Aunt Rosamund, after witnessing that mysterious exchange between Lavinia and Sir Richard, does some investigating and discovers that Lavinia provided evidence to Sir Richard that breaks a major political scandal wide open. Rosamund and Violet assume Matthew’s fiancée had an inappropriate relationship with Sir Richard in the past and expect Mary to use this information to break the two up. She declines and, after speaking to Lavinia, discovers that she only did what she did to settle a debt that her father owed Sir Richard. As much as she is still very much in love with Matthew, she does seem to genuinely like Lavinia, which is very sweet.  

Mary has no problem, however, sabotaging what she believes is a burgeoning romance between Sybil and Branson. She isn’t entirely wrong, but it looks like Sybil will be the last to know. Branson tells her that he knows they are going to end up together, despite what she may think, and that he will wait for her to catch up. Moments later, he attempts to get himself arrested by dumping a bowl of stinky nonsense on a very important guest of the Crawleys. It’s a shame the army rejected him on account of his bum ticker, considering how he concocted a way to strike a mighty blow for the republicans and endear himself to his future in-laws at the same time. Branson is a master strategist.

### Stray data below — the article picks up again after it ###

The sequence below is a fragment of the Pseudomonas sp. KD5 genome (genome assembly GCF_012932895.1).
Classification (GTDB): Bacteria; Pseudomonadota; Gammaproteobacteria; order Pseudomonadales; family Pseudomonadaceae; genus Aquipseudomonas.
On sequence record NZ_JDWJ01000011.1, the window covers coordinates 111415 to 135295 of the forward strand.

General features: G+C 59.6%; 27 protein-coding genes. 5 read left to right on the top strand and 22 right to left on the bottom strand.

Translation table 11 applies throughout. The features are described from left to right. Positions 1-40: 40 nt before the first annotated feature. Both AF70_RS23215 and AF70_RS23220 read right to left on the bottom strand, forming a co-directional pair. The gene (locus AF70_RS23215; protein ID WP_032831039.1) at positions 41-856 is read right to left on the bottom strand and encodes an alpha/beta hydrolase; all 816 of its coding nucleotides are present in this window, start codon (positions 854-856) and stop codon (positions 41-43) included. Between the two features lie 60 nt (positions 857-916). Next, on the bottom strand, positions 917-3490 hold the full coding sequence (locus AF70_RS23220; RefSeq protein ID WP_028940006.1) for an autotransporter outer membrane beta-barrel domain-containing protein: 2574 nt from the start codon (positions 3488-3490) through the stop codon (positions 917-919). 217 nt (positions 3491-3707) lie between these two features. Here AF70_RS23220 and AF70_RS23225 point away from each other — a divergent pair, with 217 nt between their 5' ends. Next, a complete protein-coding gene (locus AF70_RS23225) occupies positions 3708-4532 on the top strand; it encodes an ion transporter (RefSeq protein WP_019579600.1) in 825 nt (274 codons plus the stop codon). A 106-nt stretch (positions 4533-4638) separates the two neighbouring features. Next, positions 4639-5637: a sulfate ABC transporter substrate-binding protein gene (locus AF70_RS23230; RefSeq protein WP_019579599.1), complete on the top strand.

O'Brien and Cora

O'Brien runs into a tunnel painted onto a wall.

Speaking of soup, May Bird and Mrs. Patmore open a soup kitchen in the now-empty Crawley townhouse. O’Brien finds out and rats them out to Cora because of course she does. Unfortunately for her, she has the wrong idea about what’s going on (because of course she does) and her underhandedness backfires on her (because of course it does). O’Brien is a cartoon character and she will be flattened by an anvil before the end of season two.   

A lot of terrible things happen in these two episodes, including Matthew and William getting shot at and going missing, Ethel’s "hot girl summer" being interrupted by unemployment and an unplanned pregnancy, and Thomas being put in a position of authority. One good thing is that Lord Grantham convinces Bates to return to Downton after he comes back to town to stalk Anna. Their reunion is sweet, but I know they are about to crash very hard into a wall of extreme unpleasantness.   

Highlights from episodes 202 and 203 include Mrs. Patmore enthusiastically accepting William’s proposal to Daisy, Mary responding “takes one to know one” after her dad calls her a gold-digger for entertaining Sir Richard’s proposal, and Isis is a very strange name for a dog. Especially a golden retriever. Tune in Friday at 7 p.m. and stream the entire series now on GPB Passport.